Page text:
Aster Bekele’s love for science and Martindale-Brightwood grew at the same time, one feeding the other through decades of advocacy and education.
Bekele was 19 years old when she came to America from Ethiopia in the early ‘70s. She met her late husband working a summer job at Eli Lilly and attended classes in the science department at IUPUI.
That’s when Bekele started helping younger students with their homework. She and her husband lived on the other half of a double house his parents had a block west of Frederick Douglass Park, and she worked regularly with a handful of kids in the area.
Bekele got her wake-up call a few years later when a young man asked if she remembered him. He was one of the kids Bekele used to help, and now he was a high school graduate and in the Navy.
“Oh my gosh,” she thought. “I actually helped?”
Now, in her late 60s, Bekele is a bona fide leader in the Martindale-Brightwood community — whether it’s through science, beautification, food security or connecting the generations of people who call these neighborhoods home.
She started Felege Hiywot Center (pronounced “HEY-what”) in 2004 as an after-school program at Indianapolis Public Schools #74. It got big enough that Bekele retired early from Eli Lilly in 2007 and started utilizing a property she purchased a few years earlier near the corner of 17th and Sheldon streets, which is where the center is today.
One of Bekele’s biggest goals is to connect students to the community around them. She remembers listening to elders tell their stories when she came to America and wants young people to have that same experience.
“I’m just glad where I’m at,” Bekele said. “I appreciate all those elders who just sat there and talked with me and made me feel at home.”
The center is limited right now because of the pandemic. There have been up to 40 participants at a time in the past, Bekele said, but recently there have only been around 10.
The center includes the Youth Farm Initiative, where high school students grow crops and learn about service, leadership and teamwork. The youth-led farm program also incorporates language arts, math and social studies.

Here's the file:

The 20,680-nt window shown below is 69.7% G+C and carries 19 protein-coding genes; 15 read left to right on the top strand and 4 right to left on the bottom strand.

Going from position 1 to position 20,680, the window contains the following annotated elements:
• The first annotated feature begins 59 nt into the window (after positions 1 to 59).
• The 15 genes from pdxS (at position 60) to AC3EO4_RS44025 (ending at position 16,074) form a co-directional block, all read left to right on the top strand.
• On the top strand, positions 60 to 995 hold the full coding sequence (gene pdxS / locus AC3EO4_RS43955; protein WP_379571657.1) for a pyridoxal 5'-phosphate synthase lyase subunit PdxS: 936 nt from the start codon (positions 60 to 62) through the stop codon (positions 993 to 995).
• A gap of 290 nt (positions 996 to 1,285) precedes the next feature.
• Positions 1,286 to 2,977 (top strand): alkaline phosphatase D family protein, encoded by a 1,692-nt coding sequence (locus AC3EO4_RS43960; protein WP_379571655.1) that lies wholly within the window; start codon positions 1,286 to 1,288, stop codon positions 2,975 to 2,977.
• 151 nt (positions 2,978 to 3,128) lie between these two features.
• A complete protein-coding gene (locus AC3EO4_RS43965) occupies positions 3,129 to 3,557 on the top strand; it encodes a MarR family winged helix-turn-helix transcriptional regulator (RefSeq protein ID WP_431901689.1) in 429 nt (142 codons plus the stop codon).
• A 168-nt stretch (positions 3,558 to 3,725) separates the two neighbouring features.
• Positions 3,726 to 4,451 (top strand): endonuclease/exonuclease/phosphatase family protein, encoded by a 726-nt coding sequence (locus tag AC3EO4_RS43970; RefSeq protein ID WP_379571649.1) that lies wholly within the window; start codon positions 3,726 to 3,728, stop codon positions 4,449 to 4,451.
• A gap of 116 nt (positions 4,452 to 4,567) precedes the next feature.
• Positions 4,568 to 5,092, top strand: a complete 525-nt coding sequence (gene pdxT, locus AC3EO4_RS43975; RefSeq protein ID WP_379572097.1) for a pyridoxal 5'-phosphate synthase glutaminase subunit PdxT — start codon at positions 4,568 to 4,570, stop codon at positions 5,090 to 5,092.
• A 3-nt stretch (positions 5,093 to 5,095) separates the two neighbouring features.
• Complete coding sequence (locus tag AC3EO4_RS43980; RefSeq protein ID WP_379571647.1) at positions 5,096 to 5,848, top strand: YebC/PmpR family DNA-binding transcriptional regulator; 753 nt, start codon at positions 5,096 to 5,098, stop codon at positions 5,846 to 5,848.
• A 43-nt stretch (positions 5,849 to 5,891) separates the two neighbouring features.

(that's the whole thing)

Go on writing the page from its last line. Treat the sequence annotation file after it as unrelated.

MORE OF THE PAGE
Bekele learned in the early days of her community involvement that it’s difficult to get teenagers to care about something if they aren’t interested. It needs to be fun, she said, so they started looking at the science of lemonade, singing, things that got them excited.
Naomi Davis, who joined the program in eighth grade and is now a sophomore at Purdue University, said Bekele is a “booster” for the Martindale-Brightwood community. She doesn’t try to take over what everyone else is doing; she’s mostly there to support and get young people involved.
Davis still works at the center when she has time and said youth are encouraged to attend One Voice Martindale-Brightwood meetings to see what they can do to help the organization.
In 2014, students gathered input from community elders before they helped build Unity Park, which has garden beds and a gathering space for residents.
Unity Park is part of the physical change Bekele and Felege Hiywot Center have brought to the area in partnership with Keep Indianapolis Beautiful (KIB), which nominated her for the Cox Conserves Heroes Award earlier this year.
“We’re really proud of her and so grateful and appreciative,” said Joseph Jarzen, VP of program strategy at KIB.
Bekele didn’t win the national award but did win the Midwest portion, which came with a $10,000 award to be donated to an environmental nonprofit. She chose KIB.
Plus, Bekele said, the exposure that came to the center just because she was nominated and made it to the national stage could be a big boost as she continues finding ways to connect students to their community.
Contact staff writer Tyler Fenwick at 317-762-7853. Follow him on Twitter @Ty_Fenwick.